prison

Native Sons in Philadelphia: Why We Need More Novelists Like Jean Love Cush

ENDANGERED
by Jean Love Cush
Amistad, 272 pages

There are petulant Caucasians who stretch out their soft, unfettered, and upper middle-class hands for the gluten-free, vegan muffins at their cozy corner bakery when they’re not waiting for the afternoon dacha trip to stave off the high stress of a Tuesday morning hot yoga session. And then there is the rest of America: those who try to make ends meet with a minimum wage job and little more than a high school education, families crowded inside small apartments who go to bed with the nightly reports of gunfire, and young African-Americans who cannot run into a cop without being handed some bogus rap (and, in the case of Eric Garner, killed for wanting to be left alone). One world remains blissfully unaware of the other. The other world must contend with its stories being excised from mainstream culture, even as it must stifle its anger at being marginalized or erased altogether from vital conversations.

One would think that the variegated possibilities of literature would be robust enough to bridge this awful gap, but we have seen whitewashed book covers, YA characters of color doomed to what Christopher Myers refers to as “the apartheid of children’s literature,” bestselling African-American authors told that there is no audience for their work, and racism still lingering in the science fiction world. Yet Jean Love Cush’s Endangered, a powerful work of fiction that, in a more civilized and inclusive world, would be discussed at book clubs and held up in independent bookstores as a vital glimpse inside neglected truths, has been completely ignored by newspapers and abandoned by purportedly enlightened tastemakers fond of uttering the defensive words “Some of my best friends are…” at cocktail parties.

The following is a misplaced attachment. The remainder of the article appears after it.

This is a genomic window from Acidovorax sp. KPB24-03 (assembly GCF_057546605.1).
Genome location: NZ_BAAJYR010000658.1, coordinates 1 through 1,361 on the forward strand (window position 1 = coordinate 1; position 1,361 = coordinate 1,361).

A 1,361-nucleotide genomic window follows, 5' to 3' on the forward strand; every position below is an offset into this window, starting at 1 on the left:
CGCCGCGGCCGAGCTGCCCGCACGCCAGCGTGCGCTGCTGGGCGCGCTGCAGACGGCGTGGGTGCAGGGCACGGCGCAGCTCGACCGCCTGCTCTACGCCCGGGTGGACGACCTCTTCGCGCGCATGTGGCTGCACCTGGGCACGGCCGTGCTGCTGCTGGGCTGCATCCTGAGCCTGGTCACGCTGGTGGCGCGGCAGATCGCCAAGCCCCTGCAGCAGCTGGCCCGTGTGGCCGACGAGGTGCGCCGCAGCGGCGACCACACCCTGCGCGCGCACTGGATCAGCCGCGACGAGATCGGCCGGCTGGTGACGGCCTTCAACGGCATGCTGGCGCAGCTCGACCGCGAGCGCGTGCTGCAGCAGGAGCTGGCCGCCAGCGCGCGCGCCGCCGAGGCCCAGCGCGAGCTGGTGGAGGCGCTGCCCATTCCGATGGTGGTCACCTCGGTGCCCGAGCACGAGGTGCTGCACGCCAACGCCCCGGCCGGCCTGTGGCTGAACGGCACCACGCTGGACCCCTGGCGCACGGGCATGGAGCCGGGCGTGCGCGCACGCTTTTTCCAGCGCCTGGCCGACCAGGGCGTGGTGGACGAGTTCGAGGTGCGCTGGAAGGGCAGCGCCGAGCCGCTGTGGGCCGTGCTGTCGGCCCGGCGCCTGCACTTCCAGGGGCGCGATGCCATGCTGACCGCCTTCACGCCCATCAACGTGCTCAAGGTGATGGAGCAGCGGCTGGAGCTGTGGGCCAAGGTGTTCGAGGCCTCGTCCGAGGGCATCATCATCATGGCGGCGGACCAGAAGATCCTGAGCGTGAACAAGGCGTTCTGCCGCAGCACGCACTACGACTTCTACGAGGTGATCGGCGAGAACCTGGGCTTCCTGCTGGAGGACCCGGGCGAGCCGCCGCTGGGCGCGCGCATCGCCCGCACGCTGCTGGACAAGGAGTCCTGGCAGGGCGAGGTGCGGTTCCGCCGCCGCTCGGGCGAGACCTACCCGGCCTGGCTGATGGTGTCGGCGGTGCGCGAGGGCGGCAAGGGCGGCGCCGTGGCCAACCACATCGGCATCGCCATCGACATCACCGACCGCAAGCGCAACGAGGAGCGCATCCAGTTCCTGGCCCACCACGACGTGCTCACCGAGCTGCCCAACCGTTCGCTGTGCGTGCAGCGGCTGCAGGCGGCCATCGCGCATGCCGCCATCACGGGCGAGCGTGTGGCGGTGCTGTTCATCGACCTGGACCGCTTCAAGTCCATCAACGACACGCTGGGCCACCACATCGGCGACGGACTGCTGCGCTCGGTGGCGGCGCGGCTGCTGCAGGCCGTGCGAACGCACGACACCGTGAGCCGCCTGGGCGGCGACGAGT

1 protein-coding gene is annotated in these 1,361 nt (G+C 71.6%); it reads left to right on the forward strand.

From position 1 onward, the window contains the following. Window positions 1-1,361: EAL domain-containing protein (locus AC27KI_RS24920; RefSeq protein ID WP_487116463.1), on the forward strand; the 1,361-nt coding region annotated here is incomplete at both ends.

The book, set just after Obama’s inauguration, centers around a fifteen-year-old boy in Philadelphia named Malik Williams who, like any black kid in the wrong place at the wrong time, is arrested because he vaguely matches the general description of a homicide suspect. Malik’s mother, Janae, who works as a cafeteria worker, tries to rescue her son between work stints she is barely able to reduce to half-shifts. She cannot afford an attorney who can offer the appropriate defense on her meager salary. The prosecution wishes to try Malik as an adult. Malik’s story is picked up by the media, who wishes to spin his narrative into a fearful vision of cities gripped by violence, complete with armchair academics insisting that trying children as adults is the only way to combat the problem. (On this point and many others, Cush is dead on. It is quite easy to find these specious arguments for “responsibility” if you poke around FOX News.) As Janae becomes a more uncomfortably visible participant in her son’s story, she comes to understand how the media has built a regressive belief culture on racial bias:

As a young girl, she’d come to believe that it was black men who committed all the crimes. They were the ones who were identified in the news stories by the anchors and reporters she’d trusted. Even when a news story left out the racial description, it was easy to fill in the blank and assume the perpetrator was black because of how many other times the bad guy was identified was black. Now, Janae knew that the images she saw on the news, the stories they chose to report on, and even the news angle had more to do with the story the reporter wants to tell or the agenda of the network than a deep-seated passion to get at the truth.